July the 29th saw over 200 film fans fill the Rose Garden, making for an intimate setting which even the rain couldn’t, ahem, dampen the spirits of. Those eager to see the musical were first serenaded all the way back to Hollywood’s golden era by the retro harmony stylings of The Miss Fortunes, it goes without saying that already, this was infinitely more immersive than 30 minutes of Audi and Apple adverts.


Black Country Touring and Films in a Flash made sure the logistics and technical aspects ran without a hitch (be sure to check out their page for what they’ve got lined up next). Regardless of the inclement weather and early evening lighting difficulties that the British Summertime offers, the film looked and sounded every bit like an Oscar winner.


The good news is that this is just the beginning for Bantock House’s Outdoor Cinema. Event organisers Jeremy Brown and Andrew Atkinson had this to say about how it went and what the West Midlands can expect next:


Midlands Movies: “So, how did you feel the inaugural event went?”

Andrew Atkinson: “I personally feel it was a great success, if you take out the weather factor. But we held an exit poll as people left, and it proved that everyone enjoyed themselves.”

Jeremy Brown: “We had a very, very good turnout…if you put the right product in front of people, they will come out, despite it being an experiment (the first time) and despite of the weather. I think we had a good mix in the audience: it was nice to some families, some diversity. The other thing was, the venue does work very well for these types of events: it’s got a friendly sort of intimacy and it does feels a bit special, especially for a film like La La Land. To be able to stage it in a landscaped garden space in a country house adds value to the whole event experience.”


MM: “There’s some exclusivity there isn’t there. Like you’re part of a club. Who else was involved in the staging?”

“Black Country Touring were very helpful and identified Films in a Flash as potential providers who were relatively local and felt a good match. They did a great job with the ancillary lighting and the PA system for the band. They seemed keen to add value and work in partnership rather than treat it as a commercial event.”


MM: “Speaking of the band, Miss Fortunes was really a nice warm-up act.”

JB: “We felt if people were going to come out, bring a picnic and make an evening of it, it would be fun to have something extra which would feel sympathetic to the film. A bit of harmony singing and period music felt right and added to the celebratory feel.”


MM: “Where do you think the enthusiasm for open air cinema as an alternative to the multiplexes comes from?”

Andrew Atkinson: “Well, you were there. It started to rain as soon as the titles came up and stopped as soon as the end came up and it hasn’t rained since! (Laughs). But had it been a good evening I think people would have been dancing in the aisles.”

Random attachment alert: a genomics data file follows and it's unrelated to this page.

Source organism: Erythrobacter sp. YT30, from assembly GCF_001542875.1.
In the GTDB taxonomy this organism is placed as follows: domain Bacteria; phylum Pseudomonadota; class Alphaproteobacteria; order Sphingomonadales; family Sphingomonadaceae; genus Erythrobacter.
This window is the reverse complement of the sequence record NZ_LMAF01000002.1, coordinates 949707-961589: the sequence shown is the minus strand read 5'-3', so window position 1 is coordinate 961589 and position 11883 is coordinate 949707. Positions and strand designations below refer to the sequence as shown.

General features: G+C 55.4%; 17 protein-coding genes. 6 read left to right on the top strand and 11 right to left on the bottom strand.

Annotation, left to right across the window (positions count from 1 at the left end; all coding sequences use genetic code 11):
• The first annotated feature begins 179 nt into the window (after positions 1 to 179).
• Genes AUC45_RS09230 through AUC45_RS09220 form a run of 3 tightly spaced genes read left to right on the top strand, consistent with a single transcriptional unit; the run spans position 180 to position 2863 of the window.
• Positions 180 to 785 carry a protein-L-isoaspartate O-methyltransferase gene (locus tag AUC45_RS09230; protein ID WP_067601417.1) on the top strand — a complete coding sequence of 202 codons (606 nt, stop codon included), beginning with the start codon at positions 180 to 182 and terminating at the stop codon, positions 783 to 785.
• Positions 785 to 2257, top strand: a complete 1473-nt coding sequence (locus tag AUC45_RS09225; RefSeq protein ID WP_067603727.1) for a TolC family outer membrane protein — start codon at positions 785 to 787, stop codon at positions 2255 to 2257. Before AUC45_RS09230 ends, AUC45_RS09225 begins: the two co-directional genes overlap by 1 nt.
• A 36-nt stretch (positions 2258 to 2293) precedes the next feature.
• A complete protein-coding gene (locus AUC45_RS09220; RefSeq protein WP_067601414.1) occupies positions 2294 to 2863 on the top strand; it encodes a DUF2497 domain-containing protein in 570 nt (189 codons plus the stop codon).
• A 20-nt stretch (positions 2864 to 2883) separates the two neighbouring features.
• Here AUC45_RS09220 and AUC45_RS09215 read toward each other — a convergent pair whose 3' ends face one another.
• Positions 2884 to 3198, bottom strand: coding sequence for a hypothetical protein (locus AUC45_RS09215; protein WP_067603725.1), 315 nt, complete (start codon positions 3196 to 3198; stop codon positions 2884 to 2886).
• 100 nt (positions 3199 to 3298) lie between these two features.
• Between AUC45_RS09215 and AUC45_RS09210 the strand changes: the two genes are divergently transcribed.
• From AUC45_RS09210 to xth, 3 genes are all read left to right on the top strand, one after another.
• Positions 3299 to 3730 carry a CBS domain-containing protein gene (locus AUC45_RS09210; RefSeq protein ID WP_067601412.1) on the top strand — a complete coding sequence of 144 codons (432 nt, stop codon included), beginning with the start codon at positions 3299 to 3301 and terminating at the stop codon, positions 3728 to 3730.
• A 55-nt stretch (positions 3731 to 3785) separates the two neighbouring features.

JB: “The multiplex issue is a tricky one and we’re fortunate to have the Lighthouse in Wolverhampton. It’s interesting to see the clientele that regularly attend and they’re the kind of people we’re trying to attract. Multiplexes haven’t done themselves any favours. The prices have increased…the levels of hygiene, cleanliness, noise. Just the cinema going experience can be a bit chequered. To have an alternative to that is a really positive one. Thinking about the kind of films that would work in the future, we’d be exploring that slightly more upmarket experience. There are some very commercial organisations that are doing Top Gun, Dirty Dancing and Grease singalongs. I think a lot of that is about how many people you can cram into a space and how many beers you can sell. We’d rather have a more exclusive feel but still have people come along and enjoy them.”


MM: “With going more upmarket then, what ideas have you got for future screenings?”

AA: “To be quite honest, the dust hasn’t settled from the first one and we’re still in the post-mortem stages. All we can say with confidence is yes, there will be another one, perhaps in the late summer. Perhaps two dates pencilled in for 2018, if not more.”

JB: “In terms of the films and grown up cinema, perhaps more feel good than Dunkirk, perhaps (with La La Land) it would have been appropriate after the awards ceremony if we put Moonlight on by accident (laughs). That would be the right sort of film again. I think a film like Baby Driver could attract a real interest, again, it’s got a fantastic score and a real sense of fun…maybe a film like Pride, which has got a feel good resonance and would work in that context. We’re keeping an eye out for some of those really high quality, thought provoking films…rather than the shoot ‘em up, popcorn material. One of the nice things about working with the community…is that we can run a straw poll: put a list together, pick the ones you’d like to see and get buy in as well”.